Well, he listened, and soon we heard a pretty echo from the valley, for they'd gone down towards the gardens now; and one word repeated often had as nice a touch of music as I remember hearing. It was just this: "Rosamunda—munda—munda," and you can't think how fresh the young voice sounded in that lonely place, or what a chill it gave a man when he remembered the devils over at the reef and what they'd done to the crew of the Santa Cruz. I do believe to this day that our fellows imagined they'd seen nothing more nor less than an apparition out of the black rocks above them; and it wasn't until I'd spoken to them in good honest English that I got them to go on again.
"Flesh or spirit, that's not a lot to whiten a man's gills," cried I; "why, thunder, Peter Bligh, you're big enough to put 'em all in your pocket, and soft enough they'd lie when they got there. Do you mean to tell me," I asked him, "that four hale and strong men are to be frightened out of their wits by three pretty girls?—and you a religious man, too, Peter! Why, I'm ashamed of you, that I am, lads, right down ashamed of you!"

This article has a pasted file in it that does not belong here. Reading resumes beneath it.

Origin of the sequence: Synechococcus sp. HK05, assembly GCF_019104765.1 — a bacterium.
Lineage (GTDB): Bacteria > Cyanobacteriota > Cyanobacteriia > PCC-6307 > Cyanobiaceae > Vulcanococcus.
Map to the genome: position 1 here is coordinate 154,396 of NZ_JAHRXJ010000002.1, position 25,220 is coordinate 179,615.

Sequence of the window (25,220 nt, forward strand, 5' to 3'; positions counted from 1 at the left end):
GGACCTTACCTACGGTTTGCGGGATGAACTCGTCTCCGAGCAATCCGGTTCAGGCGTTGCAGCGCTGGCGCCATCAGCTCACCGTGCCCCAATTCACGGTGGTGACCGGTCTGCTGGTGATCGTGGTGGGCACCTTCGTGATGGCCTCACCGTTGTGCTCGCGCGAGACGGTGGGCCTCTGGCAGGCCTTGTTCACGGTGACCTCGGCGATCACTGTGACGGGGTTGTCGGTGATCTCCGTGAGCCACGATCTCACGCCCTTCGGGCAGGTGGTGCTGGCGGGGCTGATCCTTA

They plucked up at this, and Peter he made haste to excuse himself.
"If they was Christian men with knives in their hands," says he, "I'd put up a bit of a prayer, and trust to the Lord to shoot 'em; but them three's agen all reason, at this time of night in such a lone place."
"Go on with you, Peter," chimes in Dolly Venn; "three ripping little girls, and don't I wish they'd ask me in to tea! Why, look, they're down by the house now, and somebody with them, though whether it's a man or a woman I really don't pretend to say."
"I'm derned if I don't think it's a lion," says Seth Barker, asking my pardon for the liberty.
We all stood still at this, for we were on the hillside just above the house now; and down on the fair grass-way below us we espied the three little girls with their torches still burning, and they as deep in talk with a stranger as a man might have been with his own mother. A more remarkable human being than the one these little ladies had happened upon I don't look to see again the world around. Man or lion—God forgive me if I know what to call him. He'd hair enough, shaggy hair curling about his shoulders, to have stuffed a feather bed. His dress was half man's, half woman's. He'd a tattered petticoat about his legs, a seaman's blouse for his body, and a lady's shawl above that upon his shoulders—his legs were bare as a barked tree, and what boots he had should have been in the rag-shop. More wonderful still was it to see the manner of the young ladies towards him—for I shall always call them that—they petted him and fondled him, and one put a mock crown of roses on his head. Then, with that pretty song of theirs, "Rosamunda—munda—munda," they all ran off together towards the northern shore and left us in the darkness, as surprised a party of men as you'll readily meet with.